What to know about the U.S. missile attack on Syria

Map of 35 other targets in Syria the U.S. might strike with cruise missiles

The U.S. fired dozens of cruise missiles at a Syrian airbase Thursday, the first direct assault by American forces against the government of Syrian President Bashar Assad.


The attack, ordered by President Donald Trump, was prompted by a deadly chemical attack in northwestern Syria earlier this week that Washington has blamed on Assad.

Here’s what you need to know:

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What Happened?

A total of 59 Tomahawk missiles were launched by American forces targeting the Shayrat airfield in Homs, western Syria, according to a Pentagon spokesperson.

The strike was made from two navy destroyers positioned in the Mediterranean Sea, the Associated Press reports. President Trump spoke to reporters shortly after the attack, calling the assault a “vital national security interest” and calling on other nations to “end the slaughter and bloodshed in Syria.”

This story is developing.

The Pentagon said the strike targeted aircraft, aircraft shelters, petroleum, ammunition supply bunkers, air defense systems and radars, and that the U.S. took precaution to avoid civilian casualties. Russian forces, which also operate in the Shayrat airfield, were notified in advance of the strike, the Pentagon spokesperson said.

Why Were the Missiles Launched?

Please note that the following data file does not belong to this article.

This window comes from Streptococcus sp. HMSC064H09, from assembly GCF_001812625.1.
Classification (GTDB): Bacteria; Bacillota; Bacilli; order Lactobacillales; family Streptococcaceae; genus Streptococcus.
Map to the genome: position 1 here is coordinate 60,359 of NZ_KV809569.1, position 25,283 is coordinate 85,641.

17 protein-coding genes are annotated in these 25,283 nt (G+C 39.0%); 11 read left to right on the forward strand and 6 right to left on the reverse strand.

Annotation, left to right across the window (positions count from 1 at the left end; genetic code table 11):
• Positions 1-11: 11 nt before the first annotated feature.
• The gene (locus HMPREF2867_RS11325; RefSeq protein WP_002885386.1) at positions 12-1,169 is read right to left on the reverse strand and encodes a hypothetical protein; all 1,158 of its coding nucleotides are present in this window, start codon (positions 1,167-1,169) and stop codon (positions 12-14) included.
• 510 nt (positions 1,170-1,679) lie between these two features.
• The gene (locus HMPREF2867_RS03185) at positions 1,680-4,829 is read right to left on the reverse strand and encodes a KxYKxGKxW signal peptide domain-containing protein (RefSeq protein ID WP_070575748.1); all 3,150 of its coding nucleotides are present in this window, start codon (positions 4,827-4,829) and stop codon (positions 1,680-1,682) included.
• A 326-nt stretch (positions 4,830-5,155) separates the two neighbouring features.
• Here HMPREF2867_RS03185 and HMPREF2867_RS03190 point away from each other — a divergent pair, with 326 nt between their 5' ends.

The U.S. assault came in response to a deadly chemical attack earlier this week in the Syrian town of Khan Sheikhoun, in the country’s northwestern Idlib province. At least 72 people were killed, including some children, making it the deadliest such attack in years in the country.

The Pentagon briefed reporters that it had tracked the aircraft involved in the chemical strike back to the base on radar. U.S. officials say they believe the chemical used was Sarin, AP reports.

The U.N. and Western leaders have blamed the attack on the Syrian government, which has denied using chemical weapons against its own citizens.

Russia, a Syrian ally, has also denied the government’s guilt, claiming that the deadly chemical exposure was caused by a rebel-owned arsenal that was struck during airstrikes by Syrian forces. This claim has been widely dismissed by world leaders.

The gruesome chemical attack caused immediate international outrage. “I think what happened in Syria is a disgrace to humanity,” Trump said during a press conference Wednesday.

Secretary of State Rex Tillerson suggested, in a sudden shift of U.S. attitudes toward Assad, “it would seem there would be no role for him to govern the Syrian people.”

What Is Syria’s Response?

A report on Syrian state television referred to the missile attack as an act of “aggression,” AP reported. Citing an unnamed military official, the report said the Syrian military confirmed that the attack had caused material damage at the airbase, but did not elaborate on the degree of the destruction.

State television said the attack “leads to losses,” but thus far offered little further detail.

Homs Governor Talal Barazi responded by claiming that the U.S. strikes were meant to “support the terrorists on the ground,” the AP reported.

This story is developing.

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